Welcome to the third and final installment of the ‘60s British Deadly Sins. The term “globalization” may be a more recent coinage, but half a century ago, luxury cars were already there. After the refined Alvis and the blue-blooded Lagonda, let’s have a look at something more sybaritic and eminently ‘60s, the fiberglass-bodied, Italian-styled, American-powered Gordon-Keeble coupé.
Back in the ‘50s, the rise of glass-reinforced plastic (GRP, as the Brits usually called fiberglass) led to a bewildering array of low-production cars in both Europe and the US. Fiberglass seemed like a God-send: cheap to make, light and rust-proof, it could be shaped in any way designers wished. One such low-production car, the Peerless GT, is where the Gordon-Keeble story starts. John Gordon, who spent his weekdays selling second-hand Bentleys in Slough and his week-ends racing hillclimbs, became involved with the folks behind Peerless, making astute recommendations as to the car’s layout and chassis. The Peerless GT had a tubular spaceframe, GRP panels, a Triumph 2-litre engine and a de Dion rear axle. Gordon joined the Peerless board in 1957 and soon encountered Jim Keeble, an engineer who sold some of the cars at his dealership. Keeble had an American client who wanted to replace the Triumph plant with a 4.6 litre Corvette V8 – an enticing proposition.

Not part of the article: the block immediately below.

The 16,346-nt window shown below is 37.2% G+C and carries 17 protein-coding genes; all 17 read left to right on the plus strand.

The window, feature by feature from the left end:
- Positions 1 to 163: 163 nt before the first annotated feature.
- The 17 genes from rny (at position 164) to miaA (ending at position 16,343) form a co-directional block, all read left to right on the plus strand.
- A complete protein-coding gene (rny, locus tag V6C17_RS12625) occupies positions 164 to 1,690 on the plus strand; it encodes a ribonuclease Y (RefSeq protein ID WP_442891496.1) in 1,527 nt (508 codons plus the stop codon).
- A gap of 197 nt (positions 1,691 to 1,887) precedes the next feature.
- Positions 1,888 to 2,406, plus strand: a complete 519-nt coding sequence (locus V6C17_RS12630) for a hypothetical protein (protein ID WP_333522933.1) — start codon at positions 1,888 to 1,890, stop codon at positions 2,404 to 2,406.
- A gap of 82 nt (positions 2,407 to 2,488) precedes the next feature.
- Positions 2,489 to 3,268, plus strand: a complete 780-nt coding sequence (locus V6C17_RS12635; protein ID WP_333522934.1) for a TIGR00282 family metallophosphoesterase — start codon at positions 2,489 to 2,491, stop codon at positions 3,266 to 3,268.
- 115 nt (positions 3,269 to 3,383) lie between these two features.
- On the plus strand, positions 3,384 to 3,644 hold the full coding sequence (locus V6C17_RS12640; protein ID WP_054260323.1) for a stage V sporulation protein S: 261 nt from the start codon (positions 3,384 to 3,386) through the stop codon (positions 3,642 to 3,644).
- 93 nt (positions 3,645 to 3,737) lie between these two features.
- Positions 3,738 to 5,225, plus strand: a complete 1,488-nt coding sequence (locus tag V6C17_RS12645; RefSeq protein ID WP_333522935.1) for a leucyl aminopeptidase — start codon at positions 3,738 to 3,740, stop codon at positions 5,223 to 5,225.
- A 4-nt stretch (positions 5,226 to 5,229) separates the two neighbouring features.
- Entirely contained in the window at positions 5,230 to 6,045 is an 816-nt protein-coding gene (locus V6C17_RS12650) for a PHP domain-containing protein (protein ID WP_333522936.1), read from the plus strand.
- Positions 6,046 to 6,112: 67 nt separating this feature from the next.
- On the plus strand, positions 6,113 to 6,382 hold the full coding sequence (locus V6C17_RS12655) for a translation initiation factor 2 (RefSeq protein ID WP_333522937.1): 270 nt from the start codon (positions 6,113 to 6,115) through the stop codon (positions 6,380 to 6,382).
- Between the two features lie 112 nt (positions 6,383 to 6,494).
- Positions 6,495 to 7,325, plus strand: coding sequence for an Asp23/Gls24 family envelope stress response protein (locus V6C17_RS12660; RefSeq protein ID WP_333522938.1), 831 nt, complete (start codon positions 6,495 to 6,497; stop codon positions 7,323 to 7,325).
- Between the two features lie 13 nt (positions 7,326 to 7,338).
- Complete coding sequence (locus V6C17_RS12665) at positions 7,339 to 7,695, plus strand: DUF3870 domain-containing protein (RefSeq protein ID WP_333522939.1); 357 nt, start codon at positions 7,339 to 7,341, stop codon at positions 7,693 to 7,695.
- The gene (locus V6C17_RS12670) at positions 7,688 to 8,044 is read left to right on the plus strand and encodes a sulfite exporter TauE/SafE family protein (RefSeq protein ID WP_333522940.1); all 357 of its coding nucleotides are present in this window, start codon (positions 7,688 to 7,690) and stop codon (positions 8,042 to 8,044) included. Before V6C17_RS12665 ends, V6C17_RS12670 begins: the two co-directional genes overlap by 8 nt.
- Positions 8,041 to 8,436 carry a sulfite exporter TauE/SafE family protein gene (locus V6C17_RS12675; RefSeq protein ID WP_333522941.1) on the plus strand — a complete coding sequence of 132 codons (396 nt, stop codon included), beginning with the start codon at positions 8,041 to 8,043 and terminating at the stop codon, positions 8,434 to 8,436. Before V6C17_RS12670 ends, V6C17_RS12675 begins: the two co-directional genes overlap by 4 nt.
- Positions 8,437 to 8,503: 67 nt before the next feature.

Things quickly soured at Peerless; despite the car’s success, Gordon left the company in 1959. He was convinced that an Anglo-American bitza would be a terrific seller, provided it was styled with more panache and built with more care than Peerless were managing. (Peerless came to the same conclusion, launching the Warwick, a mildly restyled Peerless with a Buick V8, a couple of years later.) With Keeble’s help, Gordon developed a new spaceframe around a Corvette engine and went to Italy, the masters of automotive beauty, to make his prototype as easy on the eyes as possible. A young Giugiaro, then at Bertone, was tasked with designing the Gordon GT, as it became known, in late 1959. Bertone built the body (in aluminum) in a few weeks.